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Urate crystal deposition in asymptomatic hyperuricaemia and symptomatic gout: a dual energy CT study
  1. Nicola Dalbeth1,
  2. Meaghan E House1,
  3. Opetaia Aati1,
  4. Paul Tan1,
  5. Christopher Franklin1,
  6. Anne Horne1,
  7. Gregory D Gamble1,
  8. Lisa K Stamp2,
  9. Anthony J Doyle3,
  10. Fiona M McQueen4
  1. 1Faculty of Medical and Health Sciences, Department of Medicine, Bone and Joint Research Group, University of Auckland, Auckland, New Zealand
  2. 2Department of Medicine, University of Otago, Christchurch, New Zealand
  3. 3Faculty of Medical and Health Sciences, Department of Anatomy with Radiology, University of Auckland, Auckland, New Zealand
  4. 4Faculty of Medical and Health Sciences, Department of Molecular Medicine, University of Auckland, Auckland, New Zealand
  1. Correspondence to Dr Nicola Dalbeth, Faculty of Medical and Health Sciences, Department of Medicine, Bone and Joint Research Group, University of Auckland, 85 Park Rd, Grafton, Auckland 1023, New Zealand; n.dalbeth{at}auckland.ac.nz

Abstract

Background The aim of this study was to compare the frequency and volume of dual energy CT (DECT) urate deposits in people with asymptomatic hyperuricaemia and symptomatic gout.

Methods We analysed DECT scans of the feet from asymptomatic individuals with serum urate ≥540 µmol/L (n=25) and those with crystal proven gout without clinically apparent tophi (n=33).

Results DECT urate deposits were observed in 6/25 (24%) participants with asymptomatic hyperuricaemia, 11/14 (79%) with early gout (predefined as disease duration ≤3 years) and 16/19 (84%) with late gout (p<0.001). DECT urate deposition was observed in both joints and tendons in the asymptomatic hyperuricaemia group, but significantly less frequently than in those with gout (p≤0.001 for both joint and tendon sites). The volume of urate deposition was also significantly lower in those with asymptomatic hyperuricaemia, compared with the early and the late gout groups (p<0.01 for both comparisons). Similar urate volumes were observed in the early and late gout groups.

Conclusions Although subclinical urate deposition can occur in people with asymptomatic hyperuricaemia, these deposits occur more frequently and at higher volumes in those with symptomatic gout. These data suggest that a threshold of urate crystal volume may be required before symptomatic disease occurs.

  • Gout
  • Arthritis
  • Inflammation

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In the presence of urate concentrations above saturation levels (≥410 µmol/L, 6.8 mg/dL), monosodium urate (MSU) crystals form at physiological temperature and pH.1 The host response to MSU crystals leads to the clinical manifestations of gout, such as acute flares and tophaceous disease.2 ,3 In prospective observational studies, the risk of developing gout rises with increasing serum urate concentrations.4–6 For example, in the Normative Aging Study, the 5-year cumulative incidence rate for gout in men with baseline serum urate ≥540 µmol/L (9 mg/dL) was 19.8%.4 However, even in those with severe hyperuricaemia, not all individuals develop symptomatic gout.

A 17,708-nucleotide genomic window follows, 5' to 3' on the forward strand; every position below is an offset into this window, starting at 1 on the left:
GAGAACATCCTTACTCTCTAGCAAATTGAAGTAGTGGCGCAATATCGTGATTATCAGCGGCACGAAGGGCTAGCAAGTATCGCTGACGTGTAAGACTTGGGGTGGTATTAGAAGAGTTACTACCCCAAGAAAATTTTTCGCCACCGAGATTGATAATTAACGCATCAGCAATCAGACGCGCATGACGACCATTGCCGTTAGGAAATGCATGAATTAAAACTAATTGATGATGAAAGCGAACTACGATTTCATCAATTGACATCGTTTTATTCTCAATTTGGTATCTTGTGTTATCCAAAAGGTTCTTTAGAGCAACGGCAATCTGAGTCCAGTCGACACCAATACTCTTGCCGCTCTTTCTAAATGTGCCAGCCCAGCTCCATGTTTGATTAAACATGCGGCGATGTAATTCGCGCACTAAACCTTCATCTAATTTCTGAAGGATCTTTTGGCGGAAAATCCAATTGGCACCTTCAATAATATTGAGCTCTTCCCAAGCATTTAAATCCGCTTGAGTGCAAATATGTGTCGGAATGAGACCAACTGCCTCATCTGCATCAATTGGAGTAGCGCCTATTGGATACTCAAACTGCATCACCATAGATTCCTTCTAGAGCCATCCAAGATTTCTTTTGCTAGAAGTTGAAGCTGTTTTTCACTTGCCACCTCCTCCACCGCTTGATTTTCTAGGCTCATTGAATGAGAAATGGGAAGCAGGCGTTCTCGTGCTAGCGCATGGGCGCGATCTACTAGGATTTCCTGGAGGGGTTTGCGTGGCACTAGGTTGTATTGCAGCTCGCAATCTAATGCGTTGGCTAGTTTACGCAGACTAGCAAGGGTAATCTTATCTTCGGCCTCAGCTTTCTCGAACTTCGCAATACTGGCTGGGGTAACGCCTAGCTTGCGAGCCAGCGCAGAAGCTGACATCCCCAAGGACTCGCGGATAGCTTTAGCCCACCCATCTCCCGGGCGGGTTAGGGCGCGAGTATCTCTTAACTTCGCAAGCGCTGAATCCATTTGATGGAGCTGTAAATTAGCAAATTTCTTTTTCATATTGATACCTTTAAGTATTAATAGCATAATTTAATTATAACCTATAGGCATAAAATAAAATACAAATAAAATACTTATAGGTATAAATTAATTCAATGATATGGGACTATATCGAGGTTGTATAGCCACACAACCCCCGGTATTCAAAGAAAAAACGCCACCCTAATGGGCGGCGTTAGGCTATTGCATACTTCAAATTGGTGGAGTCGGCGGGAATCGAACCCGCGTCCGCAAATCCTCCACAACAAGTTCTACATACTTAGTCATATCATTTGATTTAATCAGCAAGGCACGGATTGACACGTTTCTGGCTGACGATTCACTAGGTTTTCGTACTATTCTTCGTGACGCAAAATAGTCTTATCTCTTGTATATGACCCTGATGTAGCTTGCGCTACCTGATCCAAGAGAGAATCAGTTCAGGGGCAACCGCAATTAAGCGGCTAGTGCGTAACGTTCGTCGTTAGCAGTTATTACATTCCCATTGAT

Recent advanced imaging studies have reported that urate crystal deposition is present in some asymptomatic individuals with hyperuricaemia, suggesting that subclinical urate deposition occurs prior to presentation with symptomatic disease.7–11 It is currently unclear why some hyperuricaemic individuals with urate deposits on advanced imaging do not develop symptomatic gout. Sites of deposition may play a role, for example, periarticular deposition may not lead to clinically apparent disease. The amount of urate deposition may also influence the development of symptomatic disease.

Dual energy CT (DECT) is a recently developed advanced imaging modality that allows specific detection and volume measurement of urate crystals in people with gout.12 The aim of this study was to compare the frequency, sites and volume of DECT urate deposits in people with asymptomatic hyperuricaemia and symptomatic gout.

Patients and methods

In this cross-sectional study, DECT scans of both feet were prospectively obtained from asymptomatic individuals with severe hyperuricaemia, defined as serum urate ≥540 µmol/L (n=25), and those with crystal proven gout without clinically apparent tophi (n=33). The study was approved by the Northern A Health and Disability Ethics Committee (12/NTA/71) and all participants provided written informed consent.

Participants with asymptomatic hyperuricaemia were recruited from a community laboratory via a mailed invitation to individuals with serum urate concentrations ≥540 µmol/L. Participants with crystal proven gout were recruited from rheumatology clinics and via a laboratory mailed invitation to individuals with MSU crystals identified in synovial fluid. The study specifically focused on recruitment of those with early gout (predefined as onset of symptoms in the preceding 3 years). All participants attended a study visit in Auckland, New Zealand, where clinical details and DECT scans were obtained.